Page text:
Joe Niese has written in to correct the identity of pitcher/outfielder “Wilson” of the 1906/07 Habana club in the Cuban League. This player is identified by Jorge Figueredo as the Negro Leaguer Ray Wilson, who came to Cuba with the Cuban X Giants in 1903, 1904, and 1905 (this is verified by passenger manifests). I just followed Figueredo in assuming the Habana player in 1906/07 was Ray Wilson.
But Ray Wilson was a first baseman in Cuba, and didn't pitch at all in his previous visits. Meanwhile, I ignored the fact that Roberto González Echevarría calls this player “George Wilson,” mostly because he goes on to speculate that was really former Boston Americans pitcher George Prentiss, who played under the name “George Wilson” in 1901 (The Pride of Havana, p. 127). More importantly, I completely overlooked James Riley’s entry on the turn-of-the-century lefthanded pitcher George H. Wilson, who had pitched for the integrated Adrian club in the 1895 Michigan State League, reportedly going 29-4 (one teammate being Grant “Home Run” Johnson). Riley comments that Wilson “pitched with the Havana team in the Cuban winter league in 1907” (p. 863).
While researching Wilson’s time with white clubs in Wisconsin in the mid- to late 1900s, Joe Niese came up with this, from the Racine Daily Journal (September 9, 1907):
“Though the baseball season in the Lake Shore League will not be finished until October, overtures are already being made here by the Havana team of the Cuban league for George Wilson, the colored twirler who has pitched such sensational ball for the Manitowoc team. Wilson pitched Havana into being a contender for the pennant in the Cuban league last winter, winning over two-thirds of his games and the management there is again desirous of securing the dusky slugger. Wilson, however will decline the offer of the Havana team even though the figure set for his salary is $500 per month, since he finds that arm will not stand a winter and summer pitching siege.”
I checked in Cuban newspapers, and while I didn't find Wilson's first name or any very specific information about him, I did find an indication in Diario de la Marina (February 8, 1907) that he was brought to Cuba on the recommendation of “Johnson,” presumably his teammate Chappie Johnson (Wilson arrived several weeks after the season had started). Chappie Johnson and George H. Wilson played together for several years on the Page Fence Giants, Columbia Giants, and Chicago Union Giants, whereas Chappie Johnson and Ray Wilson had never been teammates (to my knowledge) up to 1907. Ray Wilson was an east coast player, Chappie Johnson and George Wilson were both midwestern players. So I see much better reason for thinking the Habana player is in fact George H. Wilson rather than Ray Wilson, absent any evidence to the contrary. So I’ve corrected my 1906/07 Cuban League stats to reflect this change. This would mean that two pitchers on the 1906/07 Habana club, Wilson and George McQuillan, are wrongly identified in Figueredo.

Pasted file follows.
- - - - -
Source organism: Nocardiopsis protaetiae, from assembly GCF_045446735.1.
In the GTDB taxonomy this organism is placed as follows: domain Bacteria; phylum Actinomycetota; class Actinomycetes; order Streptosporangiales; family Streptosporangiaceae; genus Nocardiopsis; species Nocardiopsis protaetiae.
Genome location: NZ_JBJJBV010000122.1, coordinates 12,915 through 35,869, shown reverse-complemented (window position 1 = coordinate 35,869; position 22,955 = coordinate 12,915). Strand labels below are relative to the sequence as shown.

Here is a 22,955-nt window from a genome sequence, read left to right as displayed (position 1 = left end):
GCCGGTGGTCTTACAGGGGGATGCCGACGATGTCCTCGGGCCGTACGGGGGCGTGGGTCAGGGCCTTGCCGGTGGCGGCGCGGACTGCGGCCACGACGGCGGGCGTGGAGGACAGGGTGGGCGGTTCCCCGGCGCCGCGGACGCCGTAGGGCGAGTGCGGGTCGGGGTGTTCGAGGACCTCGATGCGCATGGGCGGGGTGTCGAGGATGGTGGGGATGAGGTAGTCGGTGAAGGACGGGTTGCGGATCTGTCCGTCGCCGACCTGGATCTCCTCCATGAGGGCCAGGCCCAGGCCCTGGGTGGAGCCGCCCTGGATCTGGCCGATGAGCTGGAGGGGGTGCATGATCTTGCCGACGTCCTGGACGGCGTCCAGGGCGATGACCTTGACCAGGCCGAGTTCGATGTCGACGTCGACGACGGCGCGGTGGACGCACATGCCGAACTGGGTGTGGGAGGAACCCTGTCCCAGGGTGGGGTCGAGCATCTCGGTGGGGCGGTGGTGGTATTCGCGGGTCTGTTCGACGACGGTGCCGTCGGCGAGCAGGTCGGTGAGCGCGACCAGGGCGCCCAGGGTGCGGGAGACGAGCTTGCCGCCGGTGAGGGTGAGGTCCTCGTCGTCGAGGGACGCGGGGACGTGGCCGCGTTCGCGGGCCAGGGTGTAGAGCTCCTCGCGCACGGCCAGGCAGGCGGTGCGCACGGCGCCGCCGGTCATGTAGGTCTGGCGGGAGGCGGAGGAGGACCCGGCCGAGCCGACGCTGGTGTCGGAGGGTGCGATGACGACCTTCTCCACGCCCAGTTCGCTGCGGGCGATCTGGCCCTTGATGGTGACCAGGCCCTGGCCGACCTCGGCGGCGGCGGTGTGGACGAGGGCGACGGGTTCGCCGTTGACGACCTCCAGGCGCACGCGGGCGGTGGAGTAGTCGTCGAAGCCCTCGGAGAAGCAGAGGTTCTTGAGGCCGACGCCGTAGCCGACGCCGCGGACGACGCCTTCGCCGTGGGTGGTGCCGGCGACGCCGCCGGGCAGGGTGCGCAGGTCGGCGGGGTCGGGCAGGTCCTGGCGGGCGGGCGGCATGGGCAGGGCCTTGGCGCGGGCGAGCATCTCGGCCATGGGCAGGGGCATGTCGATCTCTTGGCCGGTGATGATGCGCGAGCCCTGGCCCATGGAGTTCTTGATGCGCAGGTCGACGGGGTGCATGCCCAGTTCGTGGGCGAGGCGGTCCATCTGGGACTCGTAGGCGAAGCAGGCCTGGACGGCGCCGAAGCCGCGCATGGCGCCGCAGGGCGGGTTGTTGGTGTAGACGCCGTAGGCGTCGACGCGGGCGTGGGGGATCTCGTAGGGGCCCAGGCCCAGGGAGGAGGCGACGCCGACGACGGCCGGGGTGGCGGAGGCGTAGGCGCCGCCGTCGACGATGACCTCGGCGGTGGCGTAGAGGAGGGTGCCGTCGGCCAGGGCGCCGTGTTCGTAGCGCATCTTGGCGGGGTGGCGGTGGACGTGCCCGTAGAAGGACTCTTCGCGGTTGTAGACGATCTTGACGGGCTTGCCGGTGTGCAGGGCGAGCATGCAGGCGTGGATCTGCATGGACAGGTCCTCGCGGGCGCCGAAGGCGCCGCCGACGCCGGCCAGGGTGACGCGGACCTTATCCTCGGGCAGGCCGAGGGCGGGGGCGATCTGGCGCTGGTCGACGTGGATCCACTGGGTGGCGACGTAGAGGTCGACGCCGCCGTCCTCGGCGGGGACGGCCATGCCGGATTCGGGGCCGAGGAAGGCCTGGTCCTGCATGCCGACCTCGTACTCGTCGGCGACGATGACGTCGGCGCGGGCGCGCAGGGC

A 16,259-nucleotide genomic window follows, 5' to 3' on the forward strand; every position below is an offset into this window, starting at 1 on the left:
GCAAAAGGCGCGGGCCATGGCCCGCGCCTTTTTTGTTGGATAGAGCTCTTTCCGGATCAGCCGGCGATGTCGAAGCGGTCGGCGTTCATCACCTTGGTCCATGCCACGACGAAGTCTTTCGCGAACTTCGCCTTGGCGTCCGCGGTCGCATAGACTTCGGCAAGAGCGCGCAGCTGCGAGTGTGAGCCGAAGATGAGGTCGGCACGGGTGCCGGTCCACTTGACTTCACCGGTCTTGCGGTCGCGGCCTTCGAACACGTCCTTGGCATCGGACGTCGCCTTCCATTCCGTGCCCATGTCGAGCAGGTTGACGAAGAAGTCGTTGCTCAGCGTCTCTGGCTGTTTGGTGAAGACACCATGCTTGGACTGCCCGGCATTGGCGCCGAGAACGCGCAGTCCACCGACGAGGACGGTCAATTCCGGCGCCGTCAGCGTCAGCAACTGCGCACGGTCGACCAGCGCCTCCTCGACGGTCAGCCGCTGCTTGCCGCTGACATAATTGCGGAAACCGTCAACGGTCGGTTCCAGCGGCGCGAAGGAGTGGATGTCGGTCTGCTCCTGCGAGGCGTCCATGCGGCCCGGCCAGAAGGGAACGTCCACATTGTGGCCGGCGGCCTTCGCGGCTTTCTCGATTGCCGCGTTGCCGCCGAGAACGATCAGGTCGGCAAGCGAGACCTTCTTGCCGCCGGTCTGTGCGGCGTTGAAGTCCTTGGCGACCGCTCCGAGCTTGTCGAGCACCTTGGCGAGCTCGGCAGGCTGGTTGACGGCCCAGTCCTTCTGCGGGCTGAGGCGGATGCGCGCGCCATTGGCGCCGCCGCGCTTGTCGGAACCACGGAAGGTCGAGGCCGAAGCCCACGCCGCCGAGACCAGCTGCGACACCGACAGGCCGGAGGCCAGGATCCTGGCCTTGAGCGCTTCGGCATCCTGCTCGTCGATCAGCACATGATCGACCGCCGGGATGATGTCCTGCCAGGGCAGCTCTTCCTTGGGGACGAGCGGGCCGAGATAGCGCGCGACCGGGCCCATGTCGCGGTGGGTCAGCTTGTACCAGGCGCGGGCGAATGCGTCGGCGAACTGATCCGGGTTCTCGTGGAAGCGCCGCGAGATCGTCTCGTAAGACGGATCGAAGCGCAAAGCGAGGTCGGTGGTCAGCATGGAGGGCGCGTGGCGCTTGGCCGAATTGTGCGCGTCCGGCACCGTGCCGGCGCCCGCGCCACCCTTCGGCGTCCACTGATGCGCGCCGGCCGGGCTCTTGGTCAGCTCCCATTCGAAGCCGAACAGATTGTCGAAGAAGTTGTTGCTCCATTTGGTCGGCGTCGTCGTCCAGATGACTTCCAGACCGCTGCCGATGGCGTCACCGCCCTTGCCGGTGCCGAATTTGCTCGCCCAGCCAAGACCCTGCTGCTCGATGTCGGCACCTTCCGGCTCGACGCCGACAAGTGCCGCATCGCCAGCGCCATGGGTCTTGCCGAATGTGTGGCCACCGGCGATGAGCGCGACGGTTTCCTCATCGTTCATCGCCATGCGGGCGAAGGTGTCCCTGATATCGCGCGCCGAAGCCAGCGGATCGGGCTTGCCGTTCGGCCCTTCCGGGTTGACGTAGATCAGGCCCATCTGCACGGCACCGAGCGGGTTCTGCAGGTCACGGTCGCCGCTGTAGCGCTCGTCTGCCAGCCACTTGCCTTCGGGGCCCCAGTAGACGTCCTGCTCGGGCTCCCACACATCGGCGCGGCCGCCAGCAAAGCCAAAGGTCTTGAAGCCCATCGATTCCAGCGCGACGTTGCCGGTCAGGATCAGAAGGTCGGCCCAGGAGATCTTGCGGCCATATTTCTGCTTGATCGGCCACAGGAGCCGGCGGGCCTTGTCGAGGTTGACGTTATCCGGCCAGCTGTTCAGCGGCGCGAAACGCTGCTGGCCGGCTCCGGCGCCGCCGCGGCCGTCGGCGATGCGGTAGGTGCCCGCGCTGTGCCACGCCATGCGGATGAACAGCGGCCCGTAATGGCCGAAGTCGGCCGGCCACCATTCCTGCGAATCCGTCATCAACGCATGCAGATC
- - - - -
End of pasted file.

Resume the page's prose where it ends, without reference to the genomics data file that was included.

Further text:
Available passenger manifests, by the way, do not show any known player named Wilson returning to the U.S. that spring, so no help there. (His teammates McQuillan and Johnson can't be found, either.)
Joe Niese also found that Habana or some other Cuban outfit made overtures to Wilson in the fall of 1908. According to the Sheboygan Daily Press (September 14, 1908), “George Wilson will leave Manitowoc in a few days for Cuba where it is expected he will sign with some Cuban team. It is not certain whether he will return to Manitowoc next summer.” The same paper would refer the following spring (May 20, 1909) to “Wilson[,] who went to Cuba last fall to play with Havana.” Wilson didn’t play in the Havana-based Cuban League that fall or winter, but it’s possible he performed in the Las Villas championship, or some other provincial league.
In the Indianapolis Freeman, February 24, 1917, Dave Wyatt compiles a list of 38 black ballplayers who had died within the past ten years, including three we’ve discussed here (Bill Monroe, Bill Lindsay, and John Chenault). He includes the cause of death (tuberculosis for Monroe and Lindsay, heart failure for Chenault) and the place of death (he mistakenly gives Kansas City for Lindsay, though he’s correct on the other two), but not the date.
Appearing consecutively are:
R. Wilson—Insanity, Cuban X Giants, Harrisburg, Pennsylvania.
George Wilson—Insanity, Page Fence Giants, Palmyra, Michigan.
Yes, Wyatt lists “insanity” as the cause of death for both men. Here’s an interesting discussion of what that might mean (which would depend on Wyatt’s sources, of course; he would most likely have been relying on newspaper reports, which presumably would have often been less precise than a medical examiner’s report or death certificate).